Are you as bad as you think you are?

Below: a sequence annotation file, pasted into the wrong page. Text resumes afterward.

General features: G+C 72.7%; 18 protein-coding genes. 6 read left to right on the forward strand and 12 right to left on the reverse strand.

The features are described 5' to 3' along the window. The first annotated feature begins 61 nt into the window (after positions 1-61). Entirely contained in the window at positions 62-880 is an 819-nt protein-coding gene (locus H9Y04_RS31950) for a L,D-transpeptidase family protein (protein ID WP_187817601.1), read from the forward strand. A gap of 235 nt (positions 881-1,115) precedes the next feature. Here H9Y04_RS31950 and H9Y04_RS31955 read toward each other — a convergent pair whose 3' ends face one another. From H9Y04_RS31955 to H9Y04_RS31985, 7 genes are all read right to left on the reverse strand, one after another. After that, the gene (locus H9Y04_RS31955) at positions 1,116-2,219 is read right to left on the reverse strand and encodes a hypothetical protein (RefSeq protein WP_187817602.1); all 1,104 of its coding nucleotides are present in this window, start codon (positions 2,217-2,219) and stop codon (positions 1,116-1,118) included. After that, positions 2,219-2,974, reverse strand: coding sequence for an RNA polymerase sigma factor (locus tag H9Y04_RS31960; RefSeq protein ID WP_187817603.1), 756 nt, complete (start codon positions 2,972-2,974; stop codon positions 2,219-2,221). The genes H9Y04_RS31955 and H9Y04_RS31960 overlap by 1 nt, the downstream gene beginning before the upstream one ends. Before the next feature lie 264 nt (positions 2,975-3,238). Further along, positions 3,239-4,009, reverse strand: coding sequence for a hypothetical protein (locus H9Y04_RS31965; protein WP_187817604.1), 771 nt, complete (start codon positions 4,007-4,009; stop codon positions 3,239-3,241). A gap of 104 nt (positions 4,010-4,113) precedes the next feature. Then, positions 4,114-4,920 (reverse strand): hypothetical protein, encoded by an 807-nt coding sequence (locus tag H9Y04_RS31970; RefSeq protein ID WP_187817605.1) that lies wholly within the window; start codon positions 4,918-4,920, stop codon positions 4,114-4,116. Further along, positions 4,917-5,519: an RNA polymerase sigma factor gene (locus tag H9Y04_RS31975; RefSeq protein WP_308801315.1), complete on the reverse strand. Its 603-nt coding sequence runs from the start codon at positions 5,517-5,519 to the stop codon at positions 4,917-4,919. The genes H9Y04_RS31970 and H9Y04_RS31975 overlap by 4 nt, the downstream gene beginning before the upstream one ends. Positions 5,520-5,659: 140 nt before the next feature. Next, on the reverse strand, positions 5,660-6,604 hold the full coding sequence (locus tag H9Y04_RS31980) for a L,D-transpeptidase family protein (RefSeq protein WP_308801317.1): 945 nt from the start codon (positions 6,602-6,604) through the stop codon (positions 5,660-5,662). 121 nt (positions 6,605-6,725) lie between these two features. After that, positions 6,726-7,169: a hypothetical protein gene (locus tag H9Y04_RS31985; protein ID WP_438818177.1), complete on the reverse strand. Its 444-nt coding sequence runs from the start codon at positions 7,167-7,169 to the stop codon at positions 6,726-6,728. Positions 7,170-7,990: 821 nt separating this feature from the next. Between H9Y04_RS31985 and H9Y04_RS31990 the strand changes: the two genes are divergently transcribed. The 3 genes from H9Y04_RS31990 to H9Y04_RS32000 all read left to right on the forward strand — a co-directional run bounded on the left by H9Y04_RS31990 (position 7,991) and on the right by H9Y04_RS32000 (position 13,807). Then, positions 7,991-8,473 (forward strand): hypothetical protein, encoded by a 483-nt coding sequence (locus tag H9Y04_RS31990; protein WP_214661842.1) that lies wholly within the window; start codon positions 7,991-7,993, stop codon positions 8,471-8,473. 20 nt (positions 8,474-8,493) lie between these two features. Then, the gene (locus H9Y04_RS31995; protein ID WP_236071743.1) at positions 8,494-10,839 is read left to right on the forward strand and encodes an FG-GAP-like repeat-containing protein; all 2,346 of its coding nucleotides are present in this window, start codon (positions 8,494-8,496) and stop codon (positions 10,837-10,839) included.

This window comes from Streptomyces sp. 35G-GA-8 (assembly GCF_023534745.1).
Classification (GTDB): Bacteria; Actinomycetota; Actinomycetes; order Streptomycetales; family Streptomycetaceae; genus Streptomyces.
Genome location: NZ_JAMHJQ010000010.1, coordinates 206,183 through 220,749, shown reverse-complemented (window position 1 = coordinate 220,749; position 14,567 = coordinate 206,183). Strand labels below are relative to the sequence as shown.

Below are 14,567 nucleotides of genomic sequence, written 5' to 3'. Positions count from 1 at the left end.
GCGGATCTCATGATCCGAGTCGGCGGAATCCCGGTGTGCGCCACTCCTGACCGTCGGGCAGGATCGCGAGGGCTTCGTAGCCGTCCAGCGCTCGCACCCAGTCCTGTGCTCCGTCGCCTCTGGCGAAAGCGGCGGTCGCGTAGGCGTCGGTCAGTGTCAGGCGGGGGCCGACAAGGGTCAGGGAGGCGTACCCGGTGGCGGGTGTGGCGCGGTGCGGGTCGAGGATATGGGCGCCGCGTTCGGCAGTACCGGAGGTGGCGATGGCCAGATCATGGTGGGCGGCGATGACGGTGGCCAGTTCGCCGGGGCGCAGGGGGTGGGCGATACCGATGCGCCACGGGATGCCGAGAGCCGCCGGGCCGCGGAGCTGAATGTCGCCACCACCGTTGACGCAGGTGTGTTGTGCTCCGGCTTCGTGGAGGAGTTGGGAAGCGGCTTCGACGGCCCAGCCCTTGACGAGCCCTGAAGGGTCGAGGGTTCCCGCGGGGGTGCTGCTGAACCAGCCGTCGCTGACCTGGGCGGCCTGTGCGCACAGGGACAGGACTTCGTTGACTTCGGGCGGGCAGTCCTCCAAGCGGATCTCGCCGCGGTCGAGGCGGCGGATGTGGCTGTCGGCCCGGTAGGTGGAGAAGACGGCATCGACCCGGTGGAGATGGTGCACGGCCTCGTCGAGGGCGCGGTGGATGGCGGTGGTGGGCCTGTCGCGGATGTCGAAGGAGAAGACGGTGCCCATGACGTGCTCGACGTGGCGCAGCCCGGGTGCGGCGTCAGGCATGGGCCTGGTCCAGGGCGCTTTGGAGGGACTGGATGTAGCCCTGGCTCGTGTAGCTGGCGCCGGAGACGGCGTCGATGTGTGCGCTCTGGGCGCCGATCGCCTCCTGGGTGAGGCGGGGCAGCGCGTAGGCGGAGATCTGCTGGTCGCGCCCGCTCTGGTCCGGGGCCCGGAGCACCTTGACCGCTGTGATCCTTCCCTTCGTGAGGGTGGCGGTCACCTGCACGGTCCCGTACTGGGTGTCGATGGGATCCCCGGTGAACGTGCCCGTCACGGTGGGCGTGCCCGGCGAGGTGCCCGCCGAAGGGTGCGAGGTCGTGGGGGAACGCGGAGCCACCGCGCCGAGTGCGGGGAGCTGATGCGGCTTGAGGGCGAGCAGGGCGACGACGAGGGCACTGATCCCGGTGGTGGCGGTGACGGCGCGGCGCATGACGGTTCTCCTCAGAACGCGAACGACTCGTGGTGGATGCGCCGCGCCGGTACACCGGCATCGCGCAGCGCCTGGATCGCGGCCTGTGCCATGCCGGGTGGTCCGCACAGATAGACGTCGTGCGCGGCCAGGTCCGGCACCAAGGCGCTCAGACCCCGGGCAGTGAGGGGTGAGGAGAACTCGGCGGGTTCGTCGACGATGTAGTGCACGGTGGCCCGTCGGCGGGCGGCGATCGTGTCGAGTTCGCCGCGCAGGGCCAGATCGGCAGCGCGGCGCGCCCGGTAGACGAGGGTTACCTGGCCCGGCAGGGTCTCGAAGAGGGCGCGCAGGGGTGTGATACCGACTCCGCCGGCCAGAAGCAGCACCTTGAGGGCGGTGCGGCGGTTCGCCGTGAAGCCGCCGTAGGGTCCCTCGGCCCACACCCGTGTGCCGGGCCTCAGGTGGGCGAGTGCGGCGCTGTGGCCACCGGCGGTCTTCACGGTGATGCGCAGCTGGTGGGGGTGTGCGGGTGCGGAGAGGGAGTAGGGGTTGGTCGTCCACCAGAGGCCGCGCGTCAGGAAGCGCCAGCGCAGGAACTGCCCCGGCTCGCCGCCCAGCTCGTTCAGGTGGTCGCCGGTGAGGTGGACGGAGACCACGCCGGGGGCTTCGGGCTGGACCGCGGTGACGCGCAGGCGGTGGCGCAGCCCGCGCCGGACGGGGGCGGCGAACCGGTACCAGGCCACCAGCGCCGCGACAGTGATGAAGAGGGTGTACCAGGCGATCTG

A common question in my OCD support group, is how do we know that we really are not as bad as our thoughts say we are? What defines us a good person when our mind is overflowing with intrusive, disgusting, inappropriate thoughts about our loved ones? How can we even think of ourselves as anything other than evil? Well, I’m here to tell you how. This one goes out to me too, because I often analyse how I am still functioning when I have so many intrusive thoughts inside my head. A big worry of an OCD sufferer is whether these thoughts are true or not. I want to shine some light on your situation. Evil people in the world, enjoy being evil. They thrive off it, they don’t care. Hitler wasn’t crying when he ruined the world, he had a smile on his face. Do you ever watch the news and see a convicted murderer smiling at the camera because he loves the attention? I’ve seen it happen so many times. Or, on the other hand, people who don’t seek help for their issues and ending up off the rails, causing them to go ahead and action their thoughts because of drugs or other factors. This is where things start to go bad. OCD sufferers, unfortunately, cop bad intrusive thoughts of the worst possible scenarios, but as the good old saying goes “actions speak louder than words”, consider “actions speak louder than thoughts”. For as long as they are just thoughts, your thoughts are meaningless. I once heard an OCD specialist say, “even if you truly are what you think you are, will you ever act on those thoughts? No. So does it really matter?” This traumatised me. Because for me, it’s not so much the idea of acting on a thought, it’s the idea that I am the thought that tears me apart. But what I soon realised was, that the point of the specialist’s quote, was because the more you tell your mind that you are not something, the stronger the feeling gets. But the more you tell your mind that you couldn’t care less whether you’re that something or not, the lower the volume gets. Of course, this takes time and patience. Because our second biggest fear with OCD, is that if you can hear the thoughts and no longer react to them – essentially the whole aim of therapy – then we must really enjoy them. True? Absolutely not. Hearing the thoughts and not reacting means literally not reacting. It doesn’t mean smiling and enjoying the thoughts as some actual evil people do. It means noticing that they’re there and going about your day. Thoughts do not hurt people. But they definitely hurt yourself. And the more you associate yourself with being a terrible person, the more damage you are only doing to your own health. I know it is hard for those who are uneducated to understand, that is why you should only be talking to people you trust. The last thing you need is somebody judging you even further, causing you to spiral into another depressive episode. You need to remember that you suffer from a condition. It sucks. While everyone has those thoughts, ours seem to latch onto our brains because we’re such good people that we’re repulsed by even thinking those things in the first place. I just want to tell you, that the nausea you’re feeling, the trembling in your hands, the tears in your eyes, they are what define you as a good person. Never forget it.

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